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Maker: Waterman.

From Life Magazine’s 28 August 1950 edition, leaving an air of certainty about the pen’s start date (click to see the full ad)

Right at the end of the US company’s days, the Leader was apparently named in an effort to make the owner feel good about their purchase.  While grandly named, it was in fact a rather low-end product aimed at as broad a popular market as possible.  The advertising made it entirely clear that Waterman aimed at school sales, and one assumes that by offering a pen which had a better pedigree than Wearever and a price far lower than a Parker 21 they hoped to replenish the company’s coffers through volume of sales.

If that were the case, it appears to have been an effort gone astray.  This is almost a non-descript model these days; I mention the previous two pens advisedly, as they are contemporary with the Leader but thick upon the ground.  One doesn’t have to dig a lot to find information about student-level Parkers, Wearevers, and (if one is tolerant of some ambiguity) Sheaffers of the early 1950s, while the Leader is a bit of an enigma.  I honestly can’t offer a reason for this.  It wasn’t quite as cutting-edge in its looks as the Parker 21, and it certainly wasn’t as inexpensive as the Wearevers, but it is not a terrible pen by any means.  The main impediment which it suffers under is the archaic filler; it’s a better version of a lever than that appearing in the Wearever Pennant, but at nearly four times the price it may have been too much for those who were willing to lower themselves to a previous generation’s technology.  It probably also lost out to the late model Parkette through being of stodgy design, despite being a generally better performer.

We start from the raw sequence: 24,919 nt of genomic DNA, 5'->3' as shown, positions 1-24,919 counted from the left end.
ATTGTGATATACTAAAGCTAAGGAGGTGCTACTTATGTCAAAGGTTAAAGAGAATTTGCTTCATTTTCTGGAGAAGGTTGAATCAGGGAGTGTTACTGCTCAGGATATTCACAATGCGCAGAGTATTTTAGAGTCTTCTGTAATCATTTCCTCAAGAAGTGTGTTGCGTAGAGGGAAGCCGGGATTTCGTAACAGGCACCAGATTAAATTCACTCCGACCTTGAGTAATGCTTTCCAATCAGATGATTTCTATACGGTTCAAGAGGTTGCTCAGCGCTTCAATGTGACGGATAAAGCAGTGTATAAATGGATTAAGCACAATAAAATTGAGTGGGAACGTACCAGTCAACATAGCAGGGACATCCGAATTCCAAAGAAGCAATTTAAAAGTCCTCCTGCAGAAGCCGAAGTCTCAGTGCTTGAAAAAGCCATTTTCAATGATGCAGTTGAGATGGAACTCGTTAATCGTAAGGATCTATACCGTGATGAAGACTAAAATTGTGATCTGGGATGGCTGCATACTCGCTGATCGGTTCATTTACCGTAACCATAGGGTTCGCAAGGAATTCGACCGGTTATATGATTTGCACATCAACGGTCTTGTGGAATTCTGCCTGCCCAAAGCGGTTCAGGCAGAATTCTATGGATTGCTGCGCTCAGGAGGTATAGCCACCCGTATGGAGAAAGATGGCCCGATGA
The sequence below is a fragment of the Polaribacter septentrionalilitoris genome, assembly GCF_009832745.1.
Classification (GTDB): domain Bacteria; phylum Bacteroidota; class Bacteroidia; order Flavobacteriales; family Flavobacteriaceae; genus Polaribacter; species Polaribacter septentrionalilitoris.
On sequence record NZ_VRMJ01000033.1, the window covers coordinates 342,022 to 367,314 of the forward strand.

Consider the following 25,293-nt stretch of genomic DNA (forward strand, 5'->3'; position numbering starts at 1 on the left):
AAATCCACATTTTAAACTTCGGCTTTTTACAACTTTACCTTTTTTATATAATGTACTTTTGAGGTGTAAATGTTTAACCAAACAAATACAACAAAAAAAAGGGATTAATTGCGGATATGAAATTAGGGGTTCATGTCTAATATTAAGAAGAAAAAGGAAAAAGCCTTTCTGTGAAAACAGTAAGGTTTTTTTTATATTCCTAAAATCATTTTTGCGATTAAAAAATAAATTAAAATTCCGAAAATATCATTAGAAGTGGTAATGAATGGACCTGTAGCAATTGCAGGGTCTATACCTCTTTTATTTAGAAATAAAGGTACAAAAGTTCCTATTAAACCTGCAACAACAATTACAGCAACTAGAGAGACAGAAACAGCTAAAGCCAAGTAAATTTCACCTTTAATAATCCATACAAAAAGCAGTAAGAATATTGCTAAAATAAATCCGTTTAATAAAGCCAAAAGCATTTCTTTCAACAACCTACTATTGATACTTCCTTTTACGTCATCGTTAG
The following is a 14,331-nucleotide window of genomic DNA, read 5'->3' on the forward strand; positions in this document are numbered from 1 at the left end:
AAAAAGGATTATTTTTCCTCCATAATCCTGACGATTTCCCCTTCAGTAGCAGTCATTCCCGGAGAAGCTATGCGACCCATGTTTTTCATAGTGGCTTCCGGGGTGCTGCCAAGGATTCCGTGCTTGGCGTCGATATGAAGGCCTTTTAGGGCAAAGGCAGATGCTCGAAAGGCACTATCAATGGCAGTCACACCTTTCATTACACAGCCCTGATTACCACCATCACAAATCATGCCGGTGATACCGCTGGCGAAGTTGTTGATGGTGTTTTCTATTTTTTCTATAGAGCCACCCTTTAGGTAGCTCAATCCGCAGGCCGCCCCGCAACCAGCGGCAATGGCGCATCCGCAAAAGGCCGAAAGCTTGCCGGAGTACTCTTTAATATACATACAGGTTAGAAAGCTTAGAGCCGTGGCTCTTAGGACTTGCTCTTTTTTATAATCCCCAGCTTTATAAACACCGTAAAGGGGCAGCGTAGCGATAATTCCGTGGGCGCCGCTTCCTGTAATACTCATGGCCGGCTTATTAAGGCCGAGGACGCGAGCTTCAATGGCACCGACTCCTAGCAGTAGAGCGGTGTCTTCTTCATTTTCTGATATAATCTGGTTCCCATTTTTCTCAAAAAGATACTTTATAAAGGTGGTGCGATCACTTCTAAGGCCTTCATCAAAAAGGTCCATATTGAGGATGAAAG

Production Run: 1950 – c. 1953.

Cost When New: $3.75.  In a set with the pencil, it was $5.95 (for modern values, try this calculator).

Size: 13.1 cm long capped, 15.0 cm posted, 11.7 cm uncapped.

Point: 14K gold.

Body: Plastic, likely polystyrene.

FillerLever, capacity approx. 1.0 ml

Wateman Leader. The pencil is a three-fingered clutch type, for those who take an interest.



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